No covariates were excluded due to collinearity. Probability of use was affected by time-since-fire, burn severity, and distance to unburned stands (Table 1; Fig. 2). Turkeys were less likely to use areas with higher burn severity and areas farther from unburned stands. For example, the probability of turkeys using burned areas declined as distance to adjacent unburned stands increased, decreased by 50% between 0 to 250 m from unburned stands, and declining to almost zero use after 600 m. As time-since-fire increased, turkeys were less likely to use burned areas, although the decreases in probability of use were relatively small. Burn heterogeneity did not affect use.

Table 1 Parameter estimates (β; logit scale) for models examining how fire characteristics affect female eastern wild turkeys (Meleagris gallopavo silvestris) distribution of use and behaviors (i.e., foraging, loafing, and walking) within recently burned (i.e., ≤250 days post burn) areas. Standard errors (SE), Z values, and probabilities that a coefficient differs from 0 are also presented. Data were collected from GPS-tagged wild turkeys at Silver Lake Wildlife Management Area in Georgia, Webb Center Complex in South Carolina, and Kisatchie National Forest in Louisiana, USA, between 1 March and 31 July, from 2014 to 2017
Fig. 2
figure2

Predicted probability of use (solid line) ± standard error (dotted line) of burned areas (≤250 days post burn) by female eastern wild turkeys (Meleagris gallopavo silvestris) as a function of (A) distance to unburned stand, (B) burn severity, and (C) time-since-fire. Data were collected from GPS-tagged wild turkeys at Silver Lake Wildlife Management Area in Georgia, Webb Center Complex in South Carolina, and Kisatchie National Forest in Louisiana, USA, between 1 March and 31 July, from 2014 to 2017

Behavior within recently burned areas

All turkeys exhibited three distinct modes of behavior in their movement trajectories (Fig. 3). Behavioral state 1 was characterized by fast (median velocity = 211.63 ± 39.96 m hr−1) and comparatively straight (median RTA = 53.17 ± 6.87°) movement trajectories. We interpreted this behavior as a directional movement and considered individuals in this state to be walking. Behavioral state 2 had slow velocities (median velocity = 64.10 ± 12.55 m hr−1) and low turn angles (median RTA = 34.14 ± 5.63°). We interpreted this to be a resting behavior, and considered individuals in this state to be loafing. Behavioral state 3 was comparatively slow velocity (median velocity = 98.42 ± 13.64 m hr−1) but highly tortuous (median RTA = 124.44 ± 9.36°). We interpreted this as an area-restricted search behavior, and considered individuals in this state to be foraging. The proportion of time spent in each of the three behavioral states varied widely across movement trajectories of individual females. When evaluating behavioral states across the entire sample of turkeys, including locations inside and outside burned areas, walking accounted for 12.6 ± 0.5% of individual locations (range = 6.3 to 24.3%), loafing accounted for 62.3 ± 0.4% (range = 47.7 to 73.2%), and foraging accounted for 25.2 ± 0.2% (range = 15.3 to 34.9%). However, behavioral states changed when turkeys used burned areas; 22.5 ± 2.6% of individuals’ locations that fell in burned areas were walking, 42.4 ± 1.5% were loafing, and 35.1% ± 1.9 were foraging.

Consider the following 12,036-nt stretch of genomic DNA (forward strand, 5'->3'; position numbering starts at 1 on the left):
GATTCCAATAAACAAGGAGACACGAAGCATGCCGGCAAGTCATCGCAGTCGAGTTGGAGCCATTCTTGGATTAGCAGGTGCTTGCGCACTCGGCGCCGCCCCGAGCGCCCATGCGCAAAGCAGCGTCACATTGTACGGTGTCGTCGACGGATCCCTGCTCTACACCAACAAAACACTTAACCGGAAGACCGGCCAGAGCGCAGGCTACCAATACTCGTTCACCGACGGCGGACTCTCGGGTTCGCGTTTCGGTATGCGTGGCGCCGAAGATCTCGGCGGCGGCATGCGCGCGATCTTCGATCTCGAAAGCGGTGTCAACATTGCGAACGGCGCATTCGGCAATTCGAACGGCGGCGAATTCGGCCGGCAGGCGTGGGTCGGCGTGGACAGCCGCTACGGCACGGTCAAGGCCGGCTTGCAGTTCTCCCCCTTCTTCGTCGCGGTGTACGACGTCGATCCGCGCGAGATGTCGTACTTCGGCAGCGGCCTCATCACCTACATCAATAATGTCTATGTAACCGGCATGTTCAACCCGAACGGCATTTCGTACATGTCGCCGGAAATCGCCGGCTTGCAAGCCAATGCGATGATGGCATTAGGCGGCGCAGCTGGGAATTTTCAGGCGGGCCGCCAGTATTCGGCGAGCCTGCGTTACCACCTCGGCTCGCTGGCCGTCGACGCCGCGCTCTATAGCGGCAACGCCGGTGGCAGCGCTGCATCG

Fig. 3
figure3

Statistical definitions of behavioral states inferred for GPS locations of 105 female eastern wild turkeys (Meleagris gallopavo silvestris). Data were collected from GPS-tagged wild turkeys at Silver Lake Wildlife Management Area in Georgia, Webb Center Complex in South Carolina, and Kisatchie National Forest in Louisiana, USA, between 1 March and 31 July, from 2014 to 2017. Behaviors were classified by sequential use of behavioral change point and k-means clustering analyses, based on combinations of between-relocation velocities (solid line) and relative turn angles (dotted line). Dots represent mean values, and vertical bars represent standard error

Fire characteristics affected turkey behavior when using burned areas (Table 1). As time-since-fire increased, turkeys were less likely to engage in walking behaviors (Fig. 4), but more likely to loaf (Fig. 5). For example, probability of walking decreased by half between 0 to 250 days post fire, but probability of loafing nearly doubled. Time-since-fire did not affect the probability of turkeys foraging. Turkeys were more likely to walk (Fig. 4) but less likely to forage (Fig. 6) as distance to unburned stands increased. For example, probability of walking increased 50% but probability of foraging decreased by approximately 40% as distance to unburned stand increased from 0 to 500 m. Distance to unburned stand did not affect probability of loafing in burned areas. Burn severity affected the probability of all three behavioral states; turkeys were less likely to forage (Fig. 6) and loaf (Fig. 5), but more likely to walk (Fig. 4) in areas as burn severity increased. For example, probability of foraging decreased to almost zero when dNBR values approached 1.5, whereas probability of walking increased nearly 140% as burn severity increased from 0.0 to 2.0. Lastly, turkeys were more likely to forage (Fig. 6), but less likely to walk (Fig. 4) as burn heterogeneity increased. Probability of foraging increased by approximately 40% as burn heterogeneity increased from 0.0 to 2.0, while probability of walking decreased by 20%. Burn heterogeneity did not affect the probability of loafing.

Fig. 4
figure4